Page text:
One attempt to clarify has been to talk about the Gospel and the implications of the Gospel. So, Jesus’ acceptance as the vision of the anointed One to come is the Gospel and the implications of the Gospel come to the poor, captive, blind, and oppressed? Except that had Jesus not tied the two inexorably, he could have easily only quoted the portion that identified himself as the anointed One, only. He often practices quoting bits and not long texts. The sorts of implications described cannot somehow, by our straining, be removed from what is indeed described as Good News out of fear of human agency. We cannot separate the person and the work, correct?
Jesus did not seem to fear human means. In fact, unless we do something interesting with our Christology, we have to recognize the very way Jesus shows us how human agency comes under the influence and power of the Spirit so that what we do may be construed to be the very will of God. I realize that is fine for many when we look to Jesus. But, what is insisted today is that a proper verbiage is needed to verify the same in our own lives. Forget that our lives do not produce the material vision cast by Luke 4 so long as we speak what we should.
The culprit seems to be an eschatology of demise. It is very simple. This material reality holds no hope. Our aim is to get as many people looking to the next life so we should not spend our time creating the atmosphere for improved lives here and now. Jesus seems to undermine that very thing when the focus of his teaching, the majority of words uttered, pertain to this life and not the next.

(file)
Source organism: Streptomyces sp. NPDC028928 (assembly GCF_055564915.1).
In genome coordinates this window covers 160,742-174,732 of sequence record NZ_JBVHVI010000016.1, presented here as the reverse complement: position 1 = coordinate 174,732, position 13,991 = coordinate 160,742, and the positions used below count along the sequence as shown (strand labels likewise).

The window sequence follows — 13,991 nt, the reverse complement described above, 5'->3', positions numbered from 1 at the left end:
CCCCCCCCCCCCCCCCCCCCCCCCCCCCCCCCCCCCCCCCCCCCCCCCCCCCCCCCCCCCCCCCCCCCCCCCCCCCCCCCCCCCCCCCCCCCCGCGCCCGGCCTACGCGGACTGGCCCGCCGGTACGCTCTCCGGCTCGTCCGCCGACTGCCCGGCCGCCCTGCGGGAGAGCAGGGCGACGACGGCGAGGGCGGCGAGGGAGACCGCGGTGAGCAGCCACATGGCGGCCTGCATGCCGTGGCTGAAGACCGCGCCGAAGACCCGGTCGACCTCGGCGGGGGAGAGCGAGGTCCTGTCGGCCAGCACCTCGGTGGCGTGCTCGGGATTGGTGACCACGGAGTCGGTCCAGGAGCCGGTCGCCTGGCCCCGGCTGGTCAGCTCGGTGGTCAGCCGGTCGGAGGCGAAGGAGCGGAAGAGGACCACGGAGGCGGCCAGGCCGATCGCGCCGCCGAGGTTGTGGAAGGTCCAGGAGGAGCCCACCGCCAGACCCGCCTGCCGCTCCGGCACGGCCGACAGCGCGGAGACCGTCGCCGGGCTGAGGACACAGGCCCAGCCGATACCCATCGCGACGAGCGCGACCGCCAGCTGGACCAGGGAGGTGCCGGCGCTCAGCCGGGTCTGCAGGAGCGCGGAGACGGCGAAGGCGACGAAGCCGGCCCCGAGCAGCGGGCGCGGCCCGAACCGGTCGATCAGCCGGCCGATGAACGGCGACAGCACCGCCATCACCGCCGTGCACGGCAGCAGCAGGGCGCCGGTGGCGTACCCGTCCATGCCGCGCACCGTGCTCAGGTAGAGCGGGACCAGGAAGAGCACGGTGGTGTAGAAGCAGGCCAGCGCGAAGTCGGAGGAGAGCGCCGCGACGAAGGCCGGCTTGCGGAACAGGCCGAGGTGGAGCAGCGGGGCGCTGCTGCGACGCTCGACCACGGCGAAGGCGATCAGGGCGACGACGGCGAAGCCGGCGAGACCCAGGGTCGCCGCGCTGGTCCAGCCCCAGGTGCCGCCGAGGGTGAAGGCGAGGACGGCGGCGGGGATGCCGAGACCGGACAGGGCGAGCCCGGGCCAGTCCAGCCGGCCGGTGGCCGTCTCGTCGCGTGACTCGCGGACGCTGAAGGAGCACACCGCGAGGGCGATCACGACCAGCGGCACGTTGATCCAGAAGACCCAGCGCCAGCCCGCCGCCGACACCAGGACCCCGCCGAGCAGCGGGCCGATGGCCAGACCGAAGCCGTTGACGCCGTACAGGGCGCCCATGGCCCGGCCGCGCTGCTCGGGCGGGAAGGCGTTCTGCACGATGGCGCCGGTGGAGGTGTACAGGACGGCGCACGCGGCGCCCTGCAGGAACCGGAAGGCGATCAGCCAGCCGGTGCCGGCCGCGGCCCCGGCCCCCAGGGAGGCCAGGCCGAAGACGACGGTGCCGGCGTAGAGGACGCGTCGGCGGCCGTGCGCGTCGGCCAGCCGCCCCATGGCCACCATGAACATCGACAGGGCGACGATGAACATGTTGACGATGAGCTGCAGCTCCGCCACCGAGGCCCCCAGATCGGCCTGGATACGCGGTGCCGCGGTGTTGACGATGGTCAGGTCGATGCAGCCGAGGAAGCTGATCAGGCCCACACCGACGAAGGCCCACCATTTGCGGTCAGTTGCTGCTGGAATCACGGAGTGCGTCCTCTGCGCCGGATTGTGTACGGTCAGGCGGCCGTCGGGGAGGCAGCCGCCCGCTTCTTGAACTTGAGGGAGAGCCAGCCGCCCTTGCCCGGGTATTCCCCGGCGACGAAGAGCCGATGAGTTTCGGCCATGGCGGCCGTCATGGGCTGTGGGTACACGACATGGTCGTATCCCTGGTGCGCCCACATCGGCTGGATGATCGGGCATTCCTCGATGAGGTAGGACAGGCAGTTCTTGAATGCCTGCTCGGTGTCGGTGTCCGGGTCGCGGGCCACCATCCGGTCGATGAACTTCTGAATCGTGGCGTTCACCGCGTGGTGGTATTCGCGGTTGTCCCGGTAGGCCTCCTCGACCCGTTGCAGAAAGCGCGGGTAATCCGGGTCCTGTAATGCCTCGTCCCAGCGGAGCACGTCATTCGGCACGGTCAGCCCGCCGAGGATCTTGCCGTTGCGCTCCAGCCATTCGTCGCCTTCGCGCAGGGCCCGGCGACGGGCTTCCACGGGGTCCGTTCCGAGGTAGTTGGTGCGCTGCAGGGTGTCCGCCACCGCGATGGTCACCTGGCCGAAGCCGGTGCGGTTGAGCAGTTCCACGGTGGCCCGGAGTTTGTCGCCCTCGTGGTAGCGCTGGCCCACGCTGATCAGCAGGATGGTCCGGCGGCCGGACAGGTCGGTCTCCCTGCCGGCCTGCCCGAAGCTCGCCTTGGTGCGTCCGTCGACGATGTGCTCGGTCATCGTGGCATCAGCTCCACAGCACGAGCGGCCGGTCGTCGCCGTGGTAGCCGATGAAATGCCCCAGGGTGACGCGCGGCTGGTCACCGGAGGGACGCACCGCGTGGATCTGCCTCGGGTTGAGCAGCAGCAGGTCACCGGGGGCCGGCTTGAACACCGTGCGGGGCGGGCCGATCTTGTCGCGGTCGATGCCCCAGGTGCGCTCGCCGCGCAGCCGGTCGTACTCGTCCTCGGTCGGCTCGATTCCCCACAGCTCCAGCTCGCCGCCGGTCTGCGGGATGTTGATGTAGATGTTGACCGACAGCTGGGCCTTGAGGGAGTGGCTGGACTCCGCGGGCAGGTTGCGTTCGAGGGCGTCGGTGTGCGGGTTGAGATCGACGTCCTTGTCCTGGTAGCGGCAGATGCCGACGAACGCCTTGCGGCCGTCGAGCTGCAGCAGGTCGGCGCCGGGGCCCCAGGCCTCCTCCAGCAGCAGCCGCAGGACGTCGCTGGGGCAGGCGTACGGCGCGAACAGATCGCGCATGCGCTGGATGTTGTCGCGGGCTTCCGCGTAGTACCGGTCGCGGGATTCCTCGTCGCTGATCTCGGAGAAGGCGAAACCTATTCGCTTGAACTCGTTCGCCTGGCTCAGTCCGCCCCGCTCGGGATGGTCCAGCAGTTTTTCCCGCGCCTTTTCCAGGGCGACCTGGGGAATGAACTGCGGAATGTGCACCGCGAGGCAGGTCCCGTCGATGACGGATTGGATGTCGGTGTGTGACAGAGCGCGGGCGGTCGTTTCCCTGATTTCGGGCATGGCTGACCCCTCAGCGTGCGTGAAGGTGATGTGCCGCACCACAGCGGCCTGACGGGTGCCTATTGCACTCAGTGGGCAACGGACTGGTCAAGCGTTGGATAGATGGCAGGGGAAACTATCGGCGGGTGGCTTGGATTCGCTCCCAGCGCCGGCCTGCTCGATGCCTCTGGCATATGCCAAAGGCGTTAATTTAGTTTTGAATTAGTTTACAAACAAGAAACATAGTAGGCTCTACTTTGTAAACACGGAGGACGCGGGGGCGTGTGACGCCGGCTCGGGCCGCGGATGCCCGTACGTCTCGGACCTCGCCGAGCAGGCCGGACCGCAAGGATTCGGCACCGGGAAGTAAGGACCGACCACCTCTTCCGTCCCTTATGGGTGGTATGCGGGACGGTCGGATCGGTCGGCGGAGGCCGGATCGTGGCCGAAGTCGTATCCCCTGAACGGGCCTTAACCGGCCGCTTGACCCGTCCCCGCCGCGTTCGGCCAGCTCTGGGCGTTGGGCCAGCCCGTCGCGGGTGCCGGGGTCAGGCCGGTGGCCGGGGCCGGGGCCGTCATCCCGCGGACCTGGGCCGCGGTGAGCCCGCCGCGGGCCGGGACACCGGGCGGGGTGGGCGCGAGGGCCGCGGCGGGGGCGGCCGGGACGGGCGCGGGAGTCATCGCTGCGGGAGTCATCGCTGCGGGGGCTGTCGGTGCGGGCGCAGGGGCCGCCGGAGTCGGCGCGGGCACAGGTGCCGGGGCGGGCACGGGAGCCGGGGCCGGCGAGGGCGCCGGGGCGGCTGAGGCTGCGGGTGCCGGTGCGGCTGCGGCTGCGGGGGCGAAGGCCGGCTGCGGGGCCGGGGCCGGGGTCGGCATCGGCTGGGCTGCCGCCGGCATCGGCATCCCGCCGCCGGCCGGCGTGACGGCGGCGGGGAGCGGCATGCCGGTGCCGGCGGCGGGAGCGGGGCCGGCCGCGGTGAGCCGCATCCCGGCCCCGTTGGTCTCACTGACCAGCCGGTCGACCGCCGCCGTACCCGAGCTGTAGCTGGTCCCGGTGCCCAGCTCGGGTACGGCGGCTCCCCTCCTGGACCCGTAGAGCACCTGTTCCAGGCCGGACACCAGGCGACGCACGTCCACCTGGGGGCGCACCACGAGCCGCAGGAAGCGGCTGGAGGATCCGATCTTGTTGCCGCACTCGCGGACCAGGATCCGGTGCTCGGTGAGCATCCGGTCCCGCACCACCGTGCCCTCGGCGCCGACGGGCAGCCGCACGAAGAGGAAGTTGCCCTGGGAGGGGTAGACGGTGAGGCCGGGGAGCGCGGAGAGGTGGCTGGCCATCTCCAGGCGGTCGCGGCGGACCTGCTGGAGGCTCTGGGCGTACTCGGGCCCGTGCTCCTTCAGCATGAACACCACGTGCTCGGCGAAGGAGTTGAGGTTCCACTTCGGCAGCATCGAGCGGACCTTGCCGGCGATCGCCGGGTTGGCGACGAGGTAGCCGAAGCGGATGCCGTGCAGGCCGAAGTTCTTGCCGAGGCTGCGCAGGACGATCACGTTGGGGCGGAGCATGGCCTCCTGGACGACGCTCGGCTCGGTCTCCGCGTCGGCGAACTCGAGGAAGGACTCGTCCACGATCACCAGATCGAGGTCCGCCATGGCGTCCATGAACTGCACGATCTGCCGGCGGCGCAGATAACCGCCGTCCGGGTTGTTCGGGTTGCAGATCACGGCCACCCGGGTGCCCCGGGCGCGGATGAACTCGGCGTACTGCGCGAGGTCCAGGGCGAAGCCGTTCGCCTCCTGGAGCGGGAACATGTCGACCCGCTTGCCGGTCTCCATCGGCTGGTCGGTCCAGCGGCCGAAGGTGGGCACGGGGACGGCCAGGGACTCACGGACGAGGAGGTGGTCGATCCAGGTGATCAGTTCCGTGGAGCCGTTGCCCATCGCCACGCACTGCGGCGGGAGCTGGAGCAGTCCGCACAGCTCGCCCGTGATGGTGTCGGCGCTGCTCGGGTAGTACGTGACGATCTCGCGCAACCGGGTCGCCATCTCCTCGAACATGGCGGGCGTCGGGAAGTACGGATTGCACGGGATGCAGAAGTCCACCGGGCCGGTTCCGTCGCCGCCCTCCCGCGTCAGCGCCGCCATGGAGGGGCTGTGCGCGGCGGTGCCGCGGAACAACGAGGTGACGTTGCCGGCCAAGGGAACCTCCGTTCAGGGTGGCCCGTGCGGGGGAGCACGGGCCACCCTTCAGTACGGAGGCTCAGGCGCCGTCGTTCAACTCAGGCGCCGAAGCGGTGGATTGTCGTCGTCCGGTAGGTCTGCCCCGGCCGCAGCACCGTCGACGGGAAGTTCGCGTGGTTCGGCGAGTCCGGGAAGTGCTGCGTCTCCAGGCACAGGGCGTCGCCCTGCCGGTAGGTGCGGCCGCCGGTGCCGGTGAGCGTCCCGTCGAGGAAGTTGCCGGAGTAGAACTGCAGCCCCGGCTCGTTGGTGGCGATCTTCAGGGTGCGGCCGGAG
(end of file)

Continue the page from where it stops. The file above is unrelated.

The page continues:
I like what Shane Hipps does to make this point. He writes,
Not only that [Jesus did not talk much about what happens when we die.], Jesus got to peak behind the curtain. He actually died. We’re talking three days dead. He spent a long weekend in the afterlife and lived to tell the story. People in our culture die for a few minutes on an operating table and go on to write entire bestselling books about the experience. But Jesus? He spent three whole days in that place and when he returned here’s what he had to say about it.
Nothing. Nada. Zip.
What did he talk about when he came back after death? Here is just a sampling: He tells his disciples to make students of him (see Matthew 28:16); . . .. (Selling Water,p.186-7)
Our calls to value life appear hollow when we look on the gift of this life as little more than that to be endured until the next. It really seems to actually rob God of his glory that we would prefer the next while not appreciating this one – the very one Jesus said he came to fill up. And, more, when we witness the poor, captive, blind, and oppressed to not do much at all but tell them about a future life seems vacuous of the compassion of Jesus, an affront to his work, and a resistance to his teaching – a denial of the Gospel.
All of which is duly noted in the Sacred Text.